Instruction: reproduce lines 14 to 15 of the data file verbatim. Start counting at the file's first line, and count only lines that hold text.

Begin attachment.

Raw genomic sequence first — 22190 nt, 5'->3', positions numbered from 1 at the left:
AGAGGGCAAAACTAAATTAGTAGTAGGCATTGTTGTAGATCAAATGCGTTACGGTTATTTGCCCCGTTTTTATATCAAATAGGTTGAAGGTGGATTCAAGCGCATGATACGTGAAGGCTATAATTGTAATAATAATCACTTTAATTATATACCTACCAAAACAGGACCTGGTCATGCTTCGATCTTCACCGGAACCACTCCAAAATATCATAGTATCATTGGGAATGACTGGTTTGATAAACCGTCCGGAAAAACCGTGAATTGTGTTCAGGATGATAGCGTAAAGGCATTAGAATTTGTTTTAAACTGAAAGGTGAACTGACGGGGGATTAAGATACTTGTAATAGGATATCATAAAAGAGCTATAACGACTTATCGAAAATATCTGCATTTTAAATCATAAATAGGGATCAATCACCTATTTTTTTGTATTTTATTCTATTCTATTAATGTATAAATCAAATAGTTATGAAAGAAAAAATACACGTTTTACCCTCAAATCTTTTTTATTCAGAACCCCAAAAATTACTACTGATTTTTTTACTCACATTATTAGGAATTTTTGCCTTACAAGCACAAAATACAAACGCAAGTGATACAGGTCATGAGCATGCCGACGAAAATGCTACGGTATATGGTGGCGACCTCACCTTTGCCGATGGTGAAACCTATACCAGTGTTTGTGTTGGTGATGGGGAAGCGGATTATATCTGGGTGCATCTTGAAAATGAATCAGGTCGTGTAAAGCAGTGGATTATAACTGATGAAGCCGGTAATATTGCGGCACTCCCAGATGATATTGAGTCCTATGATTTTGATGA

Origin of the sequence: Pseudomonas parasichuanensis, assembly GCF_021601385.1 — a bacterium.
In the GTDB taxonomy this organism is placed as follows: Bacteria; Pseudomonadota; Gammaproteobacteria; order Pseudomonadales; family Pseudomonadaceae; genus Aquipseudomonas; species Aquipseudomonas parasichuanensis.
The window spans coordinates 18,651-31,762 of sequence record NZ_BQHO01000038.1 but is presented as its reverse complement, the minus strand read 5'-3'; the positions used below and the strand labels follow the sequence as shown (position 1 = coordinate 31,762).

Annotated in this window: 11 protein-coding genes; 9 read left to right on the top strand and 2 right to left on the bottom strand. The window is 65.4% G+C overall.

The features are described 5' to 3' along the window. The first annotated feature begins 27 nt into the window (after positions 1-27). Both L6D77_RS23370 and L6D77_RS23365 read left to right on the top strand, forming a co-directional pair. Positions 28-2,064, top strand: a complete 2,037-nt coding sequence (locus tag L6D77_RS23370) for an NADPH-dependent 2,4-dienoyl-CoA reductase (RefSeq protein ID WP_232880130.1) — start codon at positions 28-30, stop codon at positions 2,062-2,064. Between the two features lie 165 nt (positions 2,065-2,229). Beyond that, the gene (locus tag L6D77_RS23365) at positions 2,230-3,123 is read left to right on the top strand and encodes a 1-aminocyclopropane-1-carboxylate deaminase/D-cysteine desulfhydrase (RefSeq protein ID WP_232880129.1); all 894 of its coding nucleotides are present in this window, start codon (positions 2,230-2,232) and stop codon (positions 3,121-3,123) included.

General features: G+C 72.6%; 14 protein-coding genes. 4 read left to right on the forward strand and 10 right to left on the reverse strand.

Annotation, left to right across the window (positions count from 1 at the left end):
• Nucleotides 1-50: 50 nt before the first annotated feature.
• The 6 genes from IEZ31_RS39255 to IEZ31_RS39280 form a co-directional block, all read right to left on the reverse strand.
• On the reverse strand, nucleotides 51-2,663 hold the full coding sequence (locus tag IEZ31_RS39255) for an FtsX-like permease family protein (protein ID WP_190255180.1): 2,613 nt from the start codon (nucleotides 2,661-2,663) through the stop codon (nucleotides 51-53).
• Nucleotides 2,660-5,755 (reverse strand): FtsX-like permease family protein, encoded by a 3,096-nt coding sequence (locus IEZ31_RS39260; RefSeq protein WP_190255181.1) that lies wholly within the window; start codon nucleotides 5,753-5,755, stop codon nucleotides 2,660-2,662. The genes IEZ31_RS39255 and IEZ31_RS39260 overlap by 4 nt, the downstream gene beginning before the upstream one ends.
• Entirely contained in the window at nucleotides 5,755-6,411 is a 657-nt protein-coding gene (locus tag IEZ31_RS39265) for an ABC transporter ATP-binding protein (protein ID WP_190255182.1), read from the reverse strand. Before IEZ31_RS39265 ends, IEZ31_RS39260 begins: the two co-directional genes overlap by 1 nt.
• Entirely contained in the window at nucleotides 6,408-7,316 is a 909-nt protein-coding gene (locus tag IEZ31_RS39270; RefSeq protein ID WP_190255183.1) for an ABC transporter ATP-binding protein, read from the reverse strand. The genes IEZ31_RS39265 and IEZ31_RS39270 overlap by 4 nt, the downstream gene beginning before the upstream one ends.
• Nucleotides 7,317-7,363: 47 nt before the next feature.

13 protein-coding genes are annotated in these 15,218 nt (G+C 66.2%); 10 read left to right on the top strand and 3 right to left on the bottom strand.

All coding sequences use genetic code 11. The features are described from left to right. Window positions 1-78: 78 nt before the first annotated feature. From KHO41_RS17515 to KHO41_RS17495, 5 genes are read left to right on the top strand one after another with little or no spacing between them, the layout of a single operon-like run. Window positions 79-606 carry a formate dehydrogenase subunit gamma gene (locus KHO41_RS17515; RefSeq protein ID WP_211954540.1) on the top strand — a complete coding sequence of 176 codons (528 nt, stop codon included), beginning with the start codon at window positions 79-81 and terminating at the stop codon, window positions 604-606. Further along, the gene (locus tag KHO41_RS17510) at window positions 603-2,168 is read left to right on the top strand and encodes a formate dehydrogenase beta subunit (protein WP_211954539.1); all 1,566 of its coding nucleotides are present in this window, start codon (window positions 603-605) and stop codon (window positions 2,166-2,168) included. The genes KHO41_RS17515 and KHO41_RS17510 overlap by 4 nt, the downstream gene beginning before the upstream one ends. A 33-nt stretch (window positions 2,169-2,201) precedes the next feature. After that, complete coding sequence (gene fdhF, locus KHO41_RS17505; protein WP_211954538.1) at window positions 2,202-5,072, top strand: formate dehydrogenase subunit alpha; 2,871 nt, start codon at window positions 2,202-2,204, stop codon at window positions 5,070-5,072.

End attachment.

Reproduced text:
• Entirely contained in the window at nucleotides 5,755-6,411 is a 657-nt protein-coding gene (locus tag IEZ31_RS39265) for an ABC transporter ATP-binding protein (protein ID WP_190255182.1), read from the reverse strand. Before IEZ31_RS39265 ends, IEZ31_RS39260 begins: the two co-directional genes overlap by 1 nt.
• Entirely contained in the window at nucleotides 6,408-7,316 is a 909-nt protein-coding gene (locus tag IEZ31_RS39270; RefSeq protein ID WP_190255183.1) for an ABC transporter ATP-binding protein, read from the reverse strand. The genes IEZ31_RS39265 and IEZ31_RS39270 overlap by 4 nt, the downstream gene beginning before the upstream one ends.